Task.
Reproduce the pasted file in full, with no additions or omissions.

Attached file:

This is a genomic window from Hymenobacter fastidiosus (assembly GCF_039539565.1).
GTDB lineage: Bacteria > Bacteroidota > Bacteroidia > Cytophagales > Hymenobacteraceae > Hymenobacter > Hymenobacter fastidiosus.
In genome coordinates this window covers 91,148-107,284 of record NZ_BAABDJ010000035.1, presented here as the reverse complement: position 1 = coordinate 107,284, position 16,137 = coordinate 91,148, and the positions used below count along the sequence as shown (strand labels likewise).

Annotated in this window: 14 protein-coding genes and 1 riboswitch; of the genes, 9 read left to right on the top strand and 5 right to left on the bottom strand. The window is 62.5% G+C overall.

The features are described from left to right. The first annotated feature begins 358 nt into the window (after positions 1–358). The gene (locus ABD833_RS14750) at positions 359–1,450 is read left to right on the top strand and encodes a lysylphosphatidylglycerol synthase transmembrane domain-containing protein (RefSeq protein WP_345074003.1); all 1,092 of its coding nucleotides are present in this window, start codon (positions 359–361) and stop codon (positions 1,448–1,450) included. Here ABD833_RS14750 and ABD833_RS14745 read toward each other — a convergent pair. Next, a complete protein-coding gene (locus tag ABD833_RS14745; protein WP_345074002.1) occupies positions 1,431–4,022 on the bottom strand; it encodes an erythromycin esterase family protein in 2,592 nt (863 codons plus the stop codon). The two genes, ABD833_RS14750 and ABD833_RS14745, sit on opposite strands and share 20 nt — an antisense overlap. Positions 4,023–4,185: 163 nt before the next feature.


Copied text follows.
This is a genomic window from Hymenobacter fastidiosus (assembly GCF_039539565.1).
GTDB lineage: Bacteria > Bacteroidota > Bacteroidia > Cytophagales > Hymenobacteraceae > Hymenobacter > Hymenobacter fastidiosus.
In genome coordinates this window covers 91,148-107,284 of record NZ_BAABDJ010000035.1, presented here as the reverse complement: position 1 = coordinate 107,284, position 16,137 = coordinate 91,148, and the positions used below count along the sequence as shown (strand labels likewise).

Annotated in this window: 14 protein-coding genes and 1 riboswitch; of the genes, 9 read left to right on the top strand and 5 right to left on the bottom strand. The window is 62.5% G+C overall.

The features are described from left to right. The first annotated feature begins 358 nt into the window (after positions 1–358). The gene (locus ABD833_RS14750) at positions 359–1,450 is read left to right on the top strand and encodes a lysylphosphatidylglycerol synthase transmembrane domain-containing protein (RefSeq protein WP_345074003.1); all 1,092 of its coding nucleotides are present in this window, start codon (positions 359–361) and stop codon (positions 1,448–1,450) included. Here ABD833_RS14750 and ABD833_RS14745 read toward each other — a convergent pair. Next, a complete protein-coding gene (locus tag ABD833_RS14745; protein WP_345074002.1) occupies positions 1,431–4,022 on the bottom strand; it encodes an erythromycin esterase family protein in 2,592 nt (863 codons plus the stop codon). The two genes, ABD833_RS14750 and ABD833_RS14745, sit on opposite strands and share 20 nt — an antisense overlap. Positions 4,023–4,185: 163 nt before the next feature.